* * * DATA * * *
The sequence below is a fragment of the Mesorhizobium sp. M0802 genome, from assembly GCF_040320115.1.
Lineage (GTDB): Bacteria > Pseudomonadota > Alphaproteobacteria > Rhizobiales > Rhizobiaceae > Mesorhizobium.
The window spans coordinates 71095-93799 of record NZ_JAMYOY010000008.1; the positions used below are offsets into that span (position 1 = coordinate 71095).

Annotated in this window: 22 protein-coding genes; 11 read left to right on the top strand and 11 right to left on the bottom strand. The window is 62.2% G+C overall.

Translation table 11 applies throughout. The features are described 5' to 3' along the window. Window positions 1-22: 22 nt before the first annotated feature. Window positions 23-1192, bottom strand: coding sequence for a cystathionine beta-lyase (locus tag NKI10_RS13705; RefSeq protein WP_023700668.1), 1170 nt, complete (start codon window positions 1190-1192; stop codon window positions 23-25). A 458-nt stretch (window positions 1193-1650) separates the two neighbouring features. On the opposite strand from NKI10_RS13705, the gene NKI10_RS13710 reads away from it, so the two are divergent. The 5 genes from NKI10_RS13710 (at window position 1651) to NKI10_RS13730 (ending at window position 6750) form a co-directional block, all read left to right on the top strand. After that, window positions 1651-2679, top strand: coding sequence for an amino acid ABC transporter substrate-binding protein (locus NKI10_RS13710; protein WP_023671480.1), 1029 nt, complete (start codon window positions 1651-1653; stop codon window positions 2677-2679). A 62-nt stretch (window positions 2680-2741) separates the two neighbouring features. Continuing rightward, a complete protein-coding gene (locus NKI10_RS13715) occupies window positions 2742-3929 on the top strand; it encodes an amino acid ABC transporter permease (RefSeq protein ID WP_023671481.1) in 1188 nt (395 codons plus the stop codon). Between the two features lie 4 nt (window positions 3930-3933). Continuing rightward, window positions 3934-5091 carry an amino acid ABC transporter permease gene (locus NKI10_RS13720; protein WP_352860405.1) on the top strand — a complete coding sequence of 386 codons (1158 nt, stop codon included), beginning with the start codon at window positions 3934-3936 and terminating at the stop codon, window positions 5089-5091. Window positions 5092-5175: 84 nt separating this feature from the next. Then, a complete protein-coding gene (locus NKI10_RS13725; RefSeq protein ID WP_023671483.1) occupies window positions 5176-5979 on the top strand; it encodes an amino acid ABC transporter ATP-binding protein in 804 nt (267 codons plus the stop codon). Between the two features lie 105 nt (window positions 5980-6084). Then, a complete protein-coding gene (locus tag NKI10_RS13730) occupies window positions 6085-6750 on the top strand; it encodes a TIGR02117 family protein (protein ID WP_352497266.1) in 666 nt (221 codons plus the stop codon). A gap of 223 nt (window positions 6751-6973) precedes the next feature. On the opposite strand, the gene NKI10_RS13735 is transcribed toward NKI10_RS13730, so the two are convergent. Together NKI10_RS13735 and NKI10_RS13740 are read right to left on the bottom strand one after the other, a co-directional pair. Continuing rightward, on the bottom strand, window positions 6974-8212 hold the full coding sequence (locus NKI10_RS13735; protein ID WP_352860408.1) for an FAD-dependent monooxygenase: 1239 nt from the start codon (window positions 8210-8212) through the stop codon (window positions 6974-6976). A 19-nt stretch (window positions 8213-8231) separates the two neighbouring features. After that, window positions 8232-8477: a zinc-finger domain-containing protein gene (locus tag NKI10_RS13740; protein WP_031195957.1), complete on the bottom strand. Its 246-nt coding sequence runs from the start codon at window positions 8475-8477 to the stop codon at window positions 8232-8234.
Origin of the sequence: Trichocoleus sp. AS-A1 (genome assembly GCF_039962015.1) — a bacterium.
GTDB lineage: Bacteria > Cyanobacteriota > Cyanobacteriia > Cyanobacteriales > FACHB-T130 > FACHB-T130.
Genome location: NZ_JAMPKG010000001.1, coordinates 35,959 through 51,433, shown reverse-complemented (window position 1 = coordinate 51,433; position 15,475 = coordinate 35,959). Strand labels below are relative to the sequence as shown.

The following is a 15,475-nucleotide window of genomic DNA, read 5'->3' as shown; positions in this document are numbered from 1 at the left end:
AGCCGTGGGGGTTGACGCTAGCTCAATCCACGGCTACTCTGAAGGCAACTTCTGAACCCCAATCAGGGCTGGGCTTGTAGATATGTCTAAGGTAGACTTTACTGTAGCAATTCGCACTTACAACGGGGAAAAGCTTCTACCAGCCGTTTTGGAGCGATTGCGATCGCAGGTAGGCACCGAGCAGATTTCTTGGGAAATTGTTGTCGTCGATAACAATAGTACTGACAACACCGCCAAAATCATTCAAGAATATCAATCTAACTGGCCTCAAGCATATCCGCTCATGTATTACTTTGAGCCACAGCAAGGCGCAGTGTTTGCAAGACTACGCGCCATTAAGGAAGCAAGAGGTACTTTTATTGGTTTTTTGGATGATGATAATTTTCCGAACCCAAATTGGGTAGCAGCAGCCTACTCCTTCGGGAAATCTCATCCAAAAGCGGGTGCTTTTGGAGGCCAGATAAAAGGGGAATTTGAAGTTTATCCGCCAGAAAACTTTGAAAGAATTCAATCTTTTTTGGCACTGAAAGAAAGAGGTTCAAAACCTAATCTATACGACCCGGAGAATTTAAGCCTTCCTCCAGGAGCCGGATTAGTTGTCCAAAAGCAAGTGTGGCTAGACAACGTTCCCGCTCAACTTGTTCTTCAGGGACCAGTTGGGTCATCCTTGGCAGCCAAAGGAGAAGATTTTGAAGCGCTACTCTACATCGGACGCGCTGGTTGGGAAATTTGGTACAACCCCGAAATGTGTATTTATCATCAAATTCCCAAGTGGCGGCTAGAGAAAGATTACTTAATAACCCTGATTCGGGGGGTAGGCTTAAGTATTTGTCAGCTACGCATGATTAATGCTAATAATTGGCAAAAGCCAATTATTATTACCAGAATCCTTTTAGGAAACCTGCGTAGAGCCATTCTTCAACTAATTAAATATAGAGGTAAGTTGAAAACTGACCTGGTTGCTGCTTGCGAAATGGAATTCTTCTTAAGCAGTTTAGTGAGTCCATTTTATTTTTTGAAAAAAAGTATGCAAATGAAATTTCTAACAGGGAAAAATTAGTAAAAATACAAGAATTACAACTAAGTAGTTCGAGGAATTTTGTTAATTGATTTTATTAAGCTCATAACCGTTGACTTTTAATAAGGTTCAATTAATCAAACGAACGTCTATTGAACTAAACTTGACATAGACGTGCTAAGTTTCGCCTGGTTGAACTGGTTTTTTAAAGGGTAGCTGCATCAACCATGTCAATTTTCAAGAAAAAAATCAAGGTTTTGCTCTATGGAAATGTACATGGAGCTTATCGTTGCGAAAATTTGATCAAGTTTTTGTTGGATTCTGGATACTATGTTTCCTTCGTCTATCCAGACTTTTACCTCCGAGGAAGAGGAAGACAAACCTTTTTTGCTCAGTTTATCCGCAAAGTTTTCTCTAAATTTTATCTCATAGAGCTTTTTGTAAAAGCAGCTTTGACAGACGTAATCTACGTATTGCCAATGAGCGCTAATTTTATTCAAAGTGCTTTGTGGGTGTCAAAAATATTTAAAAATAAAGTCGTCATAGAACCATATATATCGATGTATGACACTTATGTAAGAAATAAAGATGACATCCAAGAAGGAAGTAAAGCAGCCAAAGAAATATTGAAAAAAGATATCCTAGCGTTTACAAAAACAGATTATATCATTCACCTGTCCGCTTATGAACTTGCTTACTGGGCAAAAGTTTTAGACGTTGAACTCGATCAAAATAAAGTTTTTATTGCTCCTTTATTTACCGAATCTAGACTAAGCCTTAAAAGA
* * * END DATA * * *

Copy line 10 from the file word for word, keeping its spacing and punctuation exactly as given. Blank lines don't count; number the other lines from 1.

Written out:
AGCCGTGGGGGTTGACGCTAGCTCAATCCACGGCTACTCTGAAGGCAACTTCTGAACCCCAATCAGGGCTGGGCTTGTAGATATGTCTAAGGTAGACTTTACTGTAGCAATTCGCACTTACAACGGGGAAAAGCTTCTACCAGCCGTTTTGGAGCGATTGCGATCGCAGGTAGGCACCGAGCAGATTTCTTGGGAAATTGTTGTCGTCGATAACAATAGTACTGACAACACCGCCAAAATCATTCAAGAATATCAATCTAACTGGCCTCAAGCATATCCGCTCATGTATTACTTTGAGCCACAGCAAGGCGCAGTGTTTGCAAGACTACGCGCCATTAAGGAAGCAAGAGGTACTTTTATTGGTTTTTTGGATGATGATAATTTTCCGAACCCAAATTGGGTAGCAGCAGCCTACTCCTTCGGGAAATCTCATCCAAAAGCGGGTGCTTTTGGAGGCCAGATAAAAGGGGAATTTGAAGTTTATCCGCCAGAAAACTTTGAAAGAATTCAATCTTTTTTGGCACTGAAAGAAAGAGGTTCAAAACCTAATCTATACGACCCGGAGAATTTAAGCCTTCCTCCAGGAGCCGGATTAGTTGTCCAAAAGCAAGTGTGGCTAGACAACGTTCCCGCTCAACTTGTTCTTCAGGGACCAGTTGGGTCATCCTTGGCAGCCAAAGGAGAAGATTTTGAAGCGCTACTCTACATCGGACGCGCTGGTTGGGAAATTTGGTACAACCCCGAAATGTGTATTTATCATCAAATTCCCAAGTGGCGGCTAGAGAAAGATTACTTAATAACCCTGATTCGGGGGGTAGGCTTAAGTATTTGTCAGCTACGCATGATTAATGCTAATAATTGGCAAAAGCCAATTATTATTACCAGAATCCTTTTAGGAAACCTGCGTAGAGCCATTCTTCAACTAATTAAATATAGAGGTAAGTTGAAAACTGACCTGGTTGCTGCTTGCGAAATGGAATTCTTCTTAAGCAGTTTAGTGAGTCCATTTTATTTTTTGAAAAAAAGTATGCAAATGAAATTTCTAACAGGGAAAAATTAGTAAAAATACAAGAATTACAACTAAGTAGTTCGAGGAATTTTGTTAATTGATTTTATTAAGCTCATAACCGTTGACTTTTAATAAGGTTCAATTAATCAAACGAACGTCTATTGAACTAAACTTGACATAGACGTGCTAAGTTTCGCCTGGTTGAACTGGTTTTTTAAAGGGTAGCTGCATCAACCATGTCAATTTTCAAGAAAAAAATCAAGGTTTTGCTCTATGGAAATGTACATGGAGCTTATCGTTGCGAAAATTTGATCAAGTTTTTGTTGGATTCTGGATACTATGTTTCCTTCGTCTATCCAGACTTTTACCTCCGAGGAAGAGGAAGACAAACCTTTTTTGCTCAGTTTATCCGCAAAGTTTTCTCTAAATTTTATCTCATAGAGCTTTTTGTAAAAGCAGCTTTGACAGACGTAATCTACGTATTGCCAATGAGCGCTAATTTTATTCAAAGTGCTTTGTGGGTGTCAAAAATATTTAAAAATAAAGTCGTCATAGAACCATATATATCGATGTATGACACTTATGTAAGAAATAAAGATGACATCCAAGAAGGAAGTAAAGCAGCCAAAGAAATATTGAAAAAAGATATCCTAGCGTTTACAAAAACAGATTATATCATTCACCTGTCCGCTTATGAACTTGCTTACTGGGCAAAAGTTTTAGACGTTGAACTCGATCAAAATAAAGTTTTTATTGCTCCTTTATTTACCGAATCTAGACTAAGCCTTAAAAGA